To use ckanbuild you must first install the following dependencies:
For example, to install these dependencies on Ubuntu 12.04:
sudo apt-get install python git python-virtualenv rubygems sudo gem install fpm
There are further dependencies that need to be satisifed in order to build the packages required by ckan:
sudo apt-get install python-dev libpq-dev
Then to get ckanbuild itself simply clone the ckanbuild git repo:
git clone https://github.com/okfn/ckanbuild.git
The idea behind ckanbuild is to incrementally build your python virtualenv, starting with the simplest base case of ckan and its dependencies. The tools with which to do this are a bit immature and fragmented at the moment, so it's still quite manual.
I've been using the following workflow and conventions:
ckanbuild has been extracted to
/home/okfn/build/ckanbuild on s084. From now
on, I'll refer to directories relative to this one. I've been using the
following convention for organising the different builds:
./builds |--- 1.3.3-s075 |--- 1.5.1c-fixes-iati |--- 1.7.1
This shows 3 separate build projects. The name of the project determines the
name of the resulting package, so
1.3.3-s075 produces packages named like
Each project acts as a kind of workspace to build up what you want packaged. The packaging script currently only packages the two sub-directories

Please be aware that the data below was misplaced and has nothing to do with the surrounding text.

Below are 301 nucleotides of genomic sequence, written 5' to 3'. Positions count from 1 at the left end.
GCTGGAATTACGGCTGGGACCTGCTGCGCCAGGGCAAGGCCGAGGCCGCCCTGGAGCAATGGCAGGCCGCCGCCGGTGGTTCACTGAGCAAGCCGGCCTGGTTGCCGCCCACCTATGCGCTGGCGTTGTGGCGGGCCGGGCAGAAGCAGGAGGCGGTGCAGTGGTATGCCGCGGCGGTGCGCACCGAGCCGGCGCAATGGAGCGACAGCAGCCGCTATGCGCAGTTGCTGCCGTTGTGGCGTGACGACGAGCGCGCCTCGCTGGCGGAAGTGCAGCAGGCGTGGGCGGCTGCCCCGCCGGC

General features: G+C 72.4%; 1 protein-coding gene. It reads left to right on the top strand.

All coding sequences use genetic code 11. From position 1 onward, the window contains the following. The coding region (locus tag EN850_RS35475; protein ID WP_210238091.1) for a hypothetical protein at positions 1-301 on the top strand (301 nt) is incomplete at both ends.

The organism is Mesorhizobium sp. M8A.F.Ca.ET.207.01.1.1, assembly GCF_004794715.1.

usr. This means anything outside these two directories will not end up in the debian package.
Each project has a README file with notes on how the pyenv was created, any
problems encountered, and how they were resolved. It also shows the extensions
that are installed. Although that's not really necessary as a
output is built and distributed with each built package, its useful to see at a
glance what extensions are availble.
To create a new project:
# This will generate a bootstrap file. python mk-ckan-bootstrap.py # This will create a new virtualenv in ./builds/<project-name>/usr/lib/ckan # The /usr/lib/ckan is very important, and should not be changed. python ckan-bootstrap.py ./builds/<project-name>/usr/lib/ckan # Alternatively, to specify a particular ckan version: python ckan-bootstrap.py --ckan-location=git+https://github.com/okfn/ckan.git#egg=ckan \ ./builds/<project-name>/usr/lib/ckan # Also, a flag can be set to **not** automatically install CKAN's dependencies. # This is useful if trying to build an old version of CKAN. python ckan-bootstrap.py --ignore-ckan-dependencies \ --ckan-location=git+https://email@example.com#egg=ckan \ ./builds/<project-name>/usr/lib/ckan